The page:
Writer: Kelly Thompson
Artist, Lettering and Co-Writer: Sophie Campbell
Colourist: Maria Victoria Robado
Lettering: Shawn Lee
Review By Nisha
When I was very young- I’m talking first year of Infants- my sisters, tired of endless playing of The Little Mermaid, introduced me to a cartoon they loved about a girl who forms a band with her sisters and battles for control of her late father’s record company, with the help of a computer her father invented. I absolutely fell in love with the story (the five episode arc at the beginning, released as a movie), the characters and the songs. It stuck with me throughout my life and was even my inspiration to become a performer.
So when Kris dropped the news that Jem and the Holograms was going to be revived in graphic novel form, I was practically backflipping around the house.
I won’t go into much depth of the series in general, although there are some things that need to be mentioned going into the comics. Jetta is already a member of the Misfits from the beginning, Eric isn’t the big villain that he was in the cartoon, Rio is a reporter and both Kimber and Stormer are gay. Other than that, Kelly Thompson- a huge Jem fan herself- stays very faithful to the cartoon and the characters. The arc that I am here to review is Dark Jem: where a computer virus infects Synergy (the computer, who projects Jem’s image over Jerrica) and that, in turn, converts the Holograms and goes after their fans- warping their minds and changing their personalities.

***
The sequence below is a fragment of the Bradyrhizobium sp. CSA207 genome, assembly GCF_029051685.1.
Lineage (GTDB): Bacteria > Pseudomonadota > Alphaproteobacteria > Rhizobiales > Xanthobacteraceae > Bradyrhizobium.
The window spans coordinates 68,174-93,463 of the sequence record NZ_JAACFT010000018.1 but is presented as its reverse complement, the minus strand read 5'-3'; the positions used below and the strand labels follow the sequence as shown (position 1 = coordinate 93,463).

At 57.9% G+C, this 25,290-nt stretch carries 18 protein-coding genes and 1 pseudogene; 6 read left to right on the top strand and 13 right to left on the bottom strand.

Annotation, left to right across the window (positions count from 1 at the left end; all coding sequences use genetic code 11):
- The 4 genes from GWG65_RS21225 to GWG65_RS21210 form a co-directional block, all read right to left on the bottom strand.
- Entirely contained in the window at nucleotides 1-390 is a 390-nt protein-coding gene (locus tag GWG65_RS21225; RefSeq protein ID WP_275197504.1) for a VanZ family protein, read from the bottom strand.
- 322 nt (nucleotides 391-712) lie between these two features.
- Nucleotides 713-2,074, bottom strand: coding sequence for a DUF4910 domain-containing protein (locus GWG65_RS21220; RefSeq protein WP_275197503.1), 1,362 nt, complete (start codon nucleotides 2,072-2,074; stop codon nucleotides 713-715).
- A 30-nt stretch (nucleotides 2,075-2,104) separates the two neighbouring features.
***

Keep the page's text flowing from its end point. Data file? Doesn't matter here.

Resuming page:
As I have mentioned already, Kelly Thompson does an absolutely stellar job of capturing the essence of all the characters we know and love: Ashley’s annoyingly loveable petulance, the to-and-fro between the Holograms as bandmates and as sisters, Kimber’s secret wish to be the frontwoman, Techrat’s inability to be a people-person. On top of that, she also adds a whole new dimension to other characters, namely the Misfits. Whilst they are part of what made the cartoon popular back in the 80s, we don’t get to know much about them (compared to the Holograms), and Kelly’s writing does really well in opening them up and showing them to be practically a family as well. And she does a great job at throwing in the odd British idiom, courtesy of Jetta. Also, Pizzazz has a pet cat, and that will forever be awesome. She also throws the Misfits a huge curveball- the possibility of the band having to go on without Pizzazz and the casting of a new singer. The addition of a transgender character was bold and just pure beauty, as the Misfits accept her without missing a beat- lending credence to Stormer’s exclamation in the cartoon that “Misfits” is a name that means something; that they are the ones who don’t “fit in”, but will accept each other. The character stuff does seem to overshadow the plot, but the characters are so strong and loveable that I honestly don’t find it to be an issue.